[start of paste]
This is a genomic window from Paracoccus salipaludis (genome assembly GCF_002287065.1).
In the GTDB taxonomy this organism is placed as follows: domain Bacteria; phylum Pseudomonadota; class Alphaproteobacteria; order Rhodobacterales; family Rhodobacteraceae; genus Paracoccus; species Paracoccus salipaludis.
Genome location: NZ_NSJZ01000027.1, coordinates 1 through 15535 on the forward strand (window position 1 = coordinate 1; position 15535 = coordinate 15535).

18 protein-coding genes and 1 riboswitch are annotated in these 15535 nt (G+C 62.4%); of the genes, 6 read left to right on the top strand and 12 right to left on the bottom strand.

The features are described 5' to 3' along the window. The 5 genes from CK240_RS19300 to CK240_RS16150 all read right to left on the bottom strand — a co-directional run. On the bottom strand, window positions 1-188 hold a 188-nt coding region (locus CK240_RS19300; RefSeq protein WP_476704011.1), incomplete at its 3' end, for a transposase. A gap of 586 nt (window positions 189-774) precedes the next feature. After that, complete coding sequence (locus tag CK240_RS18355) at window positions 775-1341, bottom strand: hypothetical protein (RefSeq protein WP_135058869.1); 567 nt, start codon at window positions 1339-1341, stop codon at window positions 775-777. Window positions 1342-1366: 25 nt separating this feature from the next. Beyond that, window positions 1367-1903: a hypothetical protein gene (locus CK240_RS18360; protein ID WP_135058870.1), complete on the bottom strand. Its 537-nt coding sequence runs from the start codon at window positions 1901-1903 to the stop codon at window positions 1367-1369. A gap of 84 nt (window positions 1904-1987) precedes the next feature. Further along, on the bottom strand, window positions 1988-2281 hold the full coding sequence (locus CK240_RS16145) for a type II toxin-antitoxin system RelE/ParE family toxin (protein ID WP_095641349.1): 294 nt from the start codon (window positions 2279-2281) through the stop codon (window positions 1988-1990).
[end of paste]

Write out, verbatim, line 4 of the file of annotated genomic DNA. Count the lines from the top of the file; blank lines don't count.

18 protein-coding genes and 1 riboswitch are annotated in these 15535 nt (G+C 62.4%); of the genes, 6 read left to right on the top strand and 12 right to left on the bottom strand.